In an ideal situation, You can use the 2-3-1 principle similar to the one in writing. 2-3-1 principle means that you end your presentation with the most important part of your presentation (no 1). You start your presentation with the 2nd most important and the middle of your presentation has the rest of the supporting information.
In case you have minimal time and the decision- maker in the audience is not going to be available beyond few minutes, you can use the 1-2-3 principle. Start with the most important part, followed by the 2nd most important part, and in case the audience have more time, talk to them about the rest.
Add an agenda slide with the topics that you will cover. For the audience, that will provide a sneak peek into what is to be expected. Be flexible enough to jump to any part of the agenda depending on your audience and time available at your disposal.
A lot of us believe that in order to present, one needs to fill the slide with too much text or graphs. We can’t resist beating our drums right! Who doesn’t? On the contrary, when it comes to populating a slide, less is always more. Keep the following in perspective when making your slides:
1. The slide should have more white space: Remember, a slide is just an enabler to tell your story. If you fill the slide with the story, then the audience would be left reading it and not listening to you!
2. Have visuals instead of too much text: A picture can tell a thousand words. A presentation with visuals and less text always stands out in the minds of the audience. The Human mind has more recall for visuals than text. So, use more visuals and less text.
3. Have clean graphs and charts: When you are putting up graphs and charts, make sure that they are properly formatted. Don’t just copy the graph from excel and paste it. Make sure it is to proper scale and corroborates the story.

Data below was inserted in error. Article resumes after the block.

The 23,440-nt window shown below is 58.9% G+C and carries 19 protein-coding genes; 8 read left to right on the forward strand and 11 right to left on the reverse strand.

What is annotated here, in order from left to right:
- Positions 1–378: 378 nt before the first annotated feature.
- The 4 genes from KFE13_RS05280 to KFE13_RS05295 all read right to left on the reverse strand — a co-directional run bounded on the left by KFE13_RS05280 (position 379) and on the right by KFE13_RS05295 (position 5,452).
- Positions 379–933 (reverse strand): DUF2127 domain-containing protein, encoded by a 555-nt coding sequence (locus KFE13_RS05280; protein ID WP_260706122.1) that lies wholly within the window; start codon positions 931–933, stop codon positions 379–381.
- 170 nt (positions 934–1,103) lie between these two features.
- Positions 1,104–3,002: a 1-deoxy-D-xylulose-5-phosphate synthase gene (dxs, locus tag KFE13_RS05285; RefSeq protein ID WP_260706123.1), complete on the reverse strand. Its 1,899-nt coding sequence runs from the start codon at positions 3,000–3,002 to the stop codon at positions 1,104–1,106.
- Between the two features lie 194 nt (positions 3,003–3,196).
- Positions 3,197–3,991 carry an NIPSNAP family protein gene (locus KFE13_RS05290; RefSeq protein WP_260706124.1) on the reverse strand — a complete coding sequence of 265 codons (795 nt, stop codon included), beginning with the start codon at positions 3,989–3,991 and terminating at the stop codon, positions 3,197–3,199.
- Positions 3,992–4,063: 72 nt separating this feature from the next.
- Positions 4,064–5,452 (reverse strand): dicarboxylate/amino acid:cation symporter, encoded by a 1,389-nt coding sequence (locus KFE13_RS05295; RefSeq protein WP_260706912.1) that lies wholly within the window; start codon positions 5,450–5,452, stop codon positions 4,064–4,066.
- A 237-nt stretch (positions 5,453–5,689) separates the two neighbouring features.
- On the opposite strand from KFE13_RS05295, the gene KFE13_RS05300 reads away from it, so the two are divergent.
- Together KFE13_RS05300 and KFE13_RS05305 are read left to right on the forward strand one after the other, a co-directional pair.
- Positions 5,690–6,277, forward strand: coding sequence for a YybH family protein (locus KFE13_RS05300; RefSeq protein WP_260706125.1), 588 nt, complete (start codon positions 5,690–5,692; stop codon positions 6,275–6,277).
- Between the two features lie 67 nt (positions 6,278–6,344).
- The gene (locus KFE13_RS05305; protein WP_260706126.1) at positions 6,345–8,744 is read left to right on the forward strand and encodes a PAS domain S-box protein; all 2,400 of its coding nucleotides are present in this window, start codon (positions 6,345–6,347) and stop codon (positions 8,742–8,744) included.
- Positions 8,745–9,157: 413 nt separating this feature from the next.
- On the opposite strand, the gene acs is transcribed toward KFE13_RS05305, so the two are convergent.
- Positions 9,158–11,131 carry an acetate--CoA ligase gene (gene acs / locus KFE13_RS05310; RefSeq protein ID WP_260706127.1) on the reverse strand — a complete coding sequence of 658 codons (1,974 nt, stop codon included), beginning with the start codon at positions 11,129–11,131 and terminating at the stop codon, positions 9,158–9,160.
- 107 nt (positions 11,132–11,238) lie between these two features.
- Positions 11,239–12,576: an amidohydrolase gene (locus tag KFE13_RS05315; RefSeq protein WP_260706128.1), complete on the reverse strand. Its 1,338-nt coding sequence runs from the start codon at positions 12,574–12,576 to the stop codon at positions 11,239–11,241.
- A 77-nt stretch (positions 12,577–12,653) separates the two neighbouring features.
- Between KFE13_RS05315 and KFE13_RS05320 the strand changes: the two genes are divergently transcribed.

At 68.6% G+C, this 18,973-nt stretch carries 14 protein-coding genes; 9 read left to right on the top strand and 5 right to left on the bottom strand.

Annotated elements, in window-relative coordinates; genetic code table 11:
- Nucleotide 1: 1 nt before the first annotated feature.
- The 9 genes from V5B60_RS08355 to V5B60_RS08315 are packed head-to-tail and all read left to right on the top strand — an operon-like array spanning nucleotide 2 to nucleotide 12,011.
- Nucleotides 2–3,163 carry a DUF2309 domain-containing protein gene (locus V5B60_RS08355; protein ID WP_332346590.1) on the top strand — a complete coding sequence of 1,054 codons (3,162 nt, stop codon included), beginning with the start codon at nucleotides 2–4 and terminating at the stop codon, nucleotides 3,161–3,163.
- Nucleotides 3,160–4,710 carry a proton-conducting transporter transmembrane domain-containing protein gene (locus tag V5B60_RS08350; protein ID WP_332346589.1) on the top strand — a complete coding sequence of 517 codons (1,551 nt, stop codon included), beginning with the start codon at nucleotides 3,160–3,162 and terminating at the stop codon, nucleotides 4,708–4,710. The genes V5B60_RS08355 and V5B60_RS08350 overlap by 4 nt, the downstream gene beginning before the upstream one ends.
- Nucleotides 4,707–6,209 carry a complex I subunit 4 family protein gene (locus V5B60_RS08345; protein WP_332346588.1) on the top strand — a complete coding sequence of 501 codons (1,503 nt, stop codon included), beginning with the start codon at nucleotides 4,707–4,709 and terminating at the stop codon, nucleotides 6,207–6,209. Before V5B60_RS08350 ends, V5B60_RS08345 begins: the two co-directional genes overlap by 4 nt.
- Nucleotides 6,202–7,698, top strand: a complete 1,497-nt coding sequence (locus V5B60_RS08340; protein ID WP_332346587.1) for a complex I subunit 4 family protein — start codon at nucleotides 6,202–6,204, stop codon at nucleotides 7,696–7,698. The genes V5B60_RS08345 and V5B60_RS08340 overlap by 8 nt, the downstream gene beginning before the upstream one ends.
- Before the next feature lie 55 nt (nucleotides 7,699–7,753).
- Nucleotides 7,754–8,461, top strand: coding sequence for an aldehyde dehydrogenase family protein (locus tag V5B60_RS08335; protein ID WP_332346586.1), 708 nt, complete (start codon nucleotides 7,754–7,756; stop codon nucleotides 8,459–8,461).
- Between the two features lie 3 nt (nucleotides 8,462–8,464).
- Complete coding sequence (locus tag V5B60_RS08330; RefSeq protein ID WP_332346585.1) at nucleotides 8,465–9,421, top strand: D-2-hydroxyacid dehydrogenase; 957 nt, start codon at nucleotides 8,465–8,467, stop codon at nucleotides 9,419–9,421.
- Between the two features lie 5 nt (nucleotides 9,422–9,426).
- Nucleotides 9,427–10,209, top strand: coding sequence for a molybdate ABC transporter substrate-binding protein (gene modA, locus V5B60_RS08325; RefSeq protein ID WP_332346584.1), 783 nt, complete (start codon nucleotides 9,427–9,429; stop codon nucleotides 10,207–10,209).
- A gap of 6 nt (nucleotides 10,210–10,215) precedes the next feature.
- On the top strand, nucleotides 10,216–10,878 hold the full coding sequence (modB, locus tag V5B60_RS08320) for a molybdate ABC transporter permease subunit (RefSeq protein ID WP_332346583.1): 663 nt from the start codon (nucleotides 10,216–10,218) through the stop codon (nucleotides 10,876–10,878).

4. Neat and clean language: Make sure there are no grammatical and spelling mistakes. Check for typographical errors.
We all used to love three hour movies, with suspense story before the titles. We would reach theatre early to watch the news reels, trailers and the advertisements. Well, those days are gone. In the NetFlix era, people skip the intro and move straight to the main content. People want everything in concise and crisp manner. This is the key.
If you can’t tell your story in 10 slides, then your story is a convoluted one. If you look at some of the best presenters, be it Steve Jobs or Simon Sinek, they dazzle the audience with minimal slides.
In fact some experts even talk of a 5+1 slide technique.
Slide 1 – Objective of the presentation
Slide 2 - Outcome expected from the audience
Slide 3,4 and 5 – All the supporting data and information
Slide 6 (plus 1 slide) – Summary, conclusion and next steps required
All other information can be kept in back-up slides and referred to in case any of the audience is interested in it and have the time for it.
In some cases, you may have to follow the standard format given by the company. Even within that you can make it crisp and present your story in fewer slides.
Remember, the more the slides, the more disengaged the audience gets.
Practice makes a person perfect. All great orators practice their speeches before they have actually delivered it. They may improvise and add few things, depending up the audience. But most of the content would have been practiced earlier.
When you practice, you do it in privacy or amongst people you know very well. This allows you to present without pressure and in a non-crisis situation. This is a great habit to ace your presentations. It helps you perform well during the actual event.
Let’s take an example. If you throw a man who can’t swim into water, the crisis may give him the power to swim to safety. As he needs to survive, he learns few things on his own and somehow manages to swim to safety. But will he become a champion swimmer? Unlikely. Because the crude strokes that he used to save himself become fixed in his mind and will hamper his learning the ways to swim like a professional.
Hence, practicing without pressure is the best way to improve your presentation skills.
How do you wow the audience with your story?
It is the way you articulate. You don’t need to speak fluently like Shashi Tharoor. All you need to do is, speak clearly and make sense. Irrespective of the language you speak in, be sure to use the right grammar and simple words as much as possible.